Today’s Q&A is with Malisa Garlieb, a contributor of poetry to the second issue of Sugared Water.
Malisa Garlieb is a Waldorf teacher living and working in Shelburne, Vermont. Her poems have appeared in Calyx, So to Speak, Off the Coast, Painted Bride Quarterly, and Lines + Stars, among other journals and anthologies. Her first book, Handing Out Apples in Eden, is available from Sunridge Poetry.
a little taste of “Blueberry Season” from SW#002:
If I get enough to cook and sugar
the jam can shine
on the crusts of winter, when light
and memory are shorter and more needed.
Last January our touch couldn’t
catch though my body cheated it
and ripened by routine.
I kept checking the pantry of our marriage.
Had enough been put away, is there enough to last?
Twelve lids sealed to glass, all the rims twisted tight.
SW: What are you currently reading?
MG: A lot! In poetry I’m reading Stephen Cramer’s Tongue & Groove, Mary Szybist’s Incarnadine, and everything I can find by Karin Gottshall. In fiction, it’s The Dovekeepers by Alice Hoffman. Mary Cassatt: A Life by Nancy Mowll Mathews is at the top of the pile for non-fiction.
SW: What are you working on now?
MG: I’ve begun a suite of poems about Impressionist paintings owned by and exhibited at The Shelburne Musuem. Mary Cassatt’s life, as well as her portraits, particularly intrique me. She’s often thought of sentimentally for her mother and child paintings, but she was a modern feminist who painted women in all stages of their lives. The psychological complexities of womanhood and femininity can be found in her works, and this is what I most hope to capture in poetry.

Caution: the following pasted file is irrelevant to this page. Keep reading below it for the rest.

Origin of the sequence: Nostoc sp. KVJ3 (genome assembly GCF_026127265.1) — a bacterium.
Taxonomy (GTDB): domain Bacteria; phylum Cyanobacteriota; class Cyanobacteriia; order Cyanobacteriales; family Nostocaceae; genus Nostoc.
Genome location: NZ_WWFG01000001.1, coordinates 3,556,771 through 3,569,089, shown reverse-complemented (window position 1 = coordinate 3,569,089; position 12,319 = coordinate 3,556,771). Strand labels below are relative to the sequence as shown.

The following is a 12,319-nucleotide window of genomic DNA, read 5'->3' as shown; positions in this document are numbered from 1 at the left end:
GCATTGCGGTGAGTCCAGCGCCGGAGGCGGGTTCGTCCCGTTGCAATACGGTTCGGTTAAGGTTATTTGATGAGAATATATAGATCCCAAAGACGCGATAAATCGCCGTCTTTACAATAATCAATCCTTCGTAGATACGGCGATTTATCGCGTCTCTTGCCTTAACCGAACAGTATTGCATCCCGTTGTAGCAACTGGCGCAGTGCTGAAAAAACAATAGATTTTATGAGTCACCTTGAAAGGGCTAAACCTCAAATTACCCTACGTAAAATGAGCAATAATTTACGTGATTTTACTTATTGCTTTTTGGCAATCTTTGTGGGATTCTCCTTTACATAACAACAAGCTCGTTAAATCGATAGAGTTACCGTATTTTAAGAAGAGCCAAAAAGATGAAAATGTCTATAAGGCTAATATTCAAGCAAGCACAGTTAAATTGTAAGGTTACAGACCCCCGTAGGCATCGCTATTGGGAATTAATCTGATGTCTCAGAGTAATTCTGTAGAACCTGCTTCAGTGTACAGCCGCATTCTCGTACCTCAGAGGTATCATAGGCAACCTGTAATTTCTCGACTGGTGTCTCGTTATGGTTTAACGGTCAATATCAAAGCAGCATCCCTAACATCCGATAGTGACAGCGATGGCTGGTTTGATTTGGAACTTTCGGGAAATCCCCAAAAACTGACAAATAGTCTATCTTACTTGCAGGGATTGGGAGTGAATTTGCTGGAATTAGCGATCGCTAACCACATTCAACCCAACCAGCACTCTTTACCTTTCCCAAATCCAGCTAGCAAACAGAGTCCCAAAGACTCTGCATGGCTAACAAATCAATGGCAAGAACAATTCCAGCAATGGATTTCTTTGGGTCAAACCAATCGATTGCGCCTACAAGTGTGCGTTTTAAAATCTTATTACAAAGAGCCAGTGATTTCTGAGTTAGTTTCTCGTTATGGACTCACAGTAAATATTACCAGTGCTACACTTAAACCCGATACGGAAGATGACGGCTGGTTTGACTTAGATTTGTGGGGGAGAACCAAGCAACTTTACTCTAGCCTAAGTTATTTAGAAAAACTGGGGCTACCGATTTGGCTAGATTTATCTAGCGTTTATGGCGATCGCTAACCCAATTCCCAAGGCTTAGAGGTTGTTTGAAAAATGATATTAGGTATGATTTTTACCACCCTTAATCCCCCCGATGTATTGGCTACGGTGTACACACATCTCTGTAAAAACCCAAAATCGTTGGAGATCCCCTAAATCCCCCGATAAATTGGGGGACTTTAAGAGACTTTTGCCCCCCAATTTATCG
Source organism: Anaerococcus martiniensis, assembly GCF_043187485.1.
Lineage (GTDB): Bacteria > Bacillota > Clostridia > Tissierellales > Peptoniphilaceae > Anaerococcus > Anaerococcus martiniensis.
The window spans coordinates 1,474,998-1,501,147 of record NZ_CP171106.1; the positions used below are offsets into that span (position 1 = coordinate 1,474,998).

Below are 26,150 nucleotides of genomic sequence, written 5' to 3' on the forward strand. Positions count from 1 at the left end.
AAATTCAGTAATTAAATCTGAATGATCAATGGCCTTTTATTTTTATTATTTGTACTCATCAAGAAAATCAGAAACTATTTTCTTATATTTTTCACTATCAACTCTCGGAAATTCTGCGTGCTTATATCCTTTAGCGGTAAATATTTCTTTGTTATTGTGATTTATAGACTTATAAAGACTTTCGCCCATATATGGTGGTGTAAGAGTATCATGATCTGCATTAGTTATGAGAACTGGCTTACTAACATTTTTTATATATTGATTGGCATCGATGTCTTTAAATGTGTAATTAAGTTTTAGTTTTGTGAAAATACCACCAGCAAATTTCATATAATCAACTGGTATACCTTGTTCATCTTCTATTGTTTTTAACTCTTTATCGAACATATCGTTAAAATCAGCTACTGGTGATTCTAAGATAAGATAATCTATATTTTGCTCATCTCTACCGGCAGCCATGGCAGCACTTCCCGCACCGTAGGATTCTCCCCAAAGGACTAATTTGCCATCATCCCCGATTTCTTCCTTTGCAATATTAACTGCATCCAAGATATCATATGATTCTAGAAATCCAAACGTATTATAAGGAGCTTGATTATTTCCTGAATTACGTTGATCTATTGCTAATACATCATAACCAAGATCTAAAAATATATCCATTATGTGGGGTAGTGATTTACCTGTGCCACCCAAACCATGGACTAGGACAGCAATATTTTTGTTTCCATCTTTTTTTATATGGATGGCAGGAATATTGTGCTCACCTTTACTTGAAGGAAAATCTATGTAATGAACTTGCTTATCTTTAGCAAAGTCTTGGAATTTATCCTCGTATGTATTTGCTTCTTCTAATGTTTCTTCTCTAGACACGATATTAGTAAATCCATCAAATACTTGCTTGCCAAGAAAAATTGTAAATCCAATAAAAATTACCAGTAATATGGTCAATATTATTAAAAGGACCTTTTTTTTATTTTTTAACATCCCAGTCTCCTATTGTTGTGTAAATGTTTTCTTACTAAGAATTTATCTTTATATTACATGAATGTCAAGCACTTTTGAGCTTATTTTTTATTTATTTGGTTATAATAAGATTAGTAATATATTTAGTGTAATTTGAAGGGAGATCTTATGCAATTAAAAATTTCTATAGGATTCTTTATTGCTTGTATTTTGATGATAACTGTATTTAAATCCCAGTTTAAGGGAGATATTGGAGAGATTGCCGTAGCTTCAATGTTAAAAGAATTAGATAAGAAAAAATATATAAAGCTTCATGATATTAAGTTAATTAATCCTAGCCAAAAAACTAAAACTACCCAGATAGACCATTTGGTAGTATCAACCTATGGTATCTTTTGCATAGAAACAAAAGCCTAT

SW: What writers/works have inspired you?
MG: Jane Hirshfield and Jesse Lee Kercheval are two major influences. Deborah Digges, Sandra Alcosser, Kim Addonizio, Li-Young Lee, Sharon Olds, Wendell Berry, and Ted Kooser are other favorites. I could go on…
SW: Where do you seek inspiration?
MG: Other artists inspire me. Relationships, as well.
SW: Would you talk a bit about your writing process?
MG: It comes in waves–some weeks I’m writing everyday, other times a month goes by without a word. But I’m always on the lookout for a surprising image, a play on words, or musicality in a phrase. I begin poems in my journal, switching to a screen only when I have something substantial, something strong enough for the transfer.
SW: With what are you obsessed?
MG: I’m currently obsessed with Norse mythology, green smoothies, and my eight-year-old son’s advancing vocabulary (he used the word “ostracized” today).
Malisa Garlieb | SW#002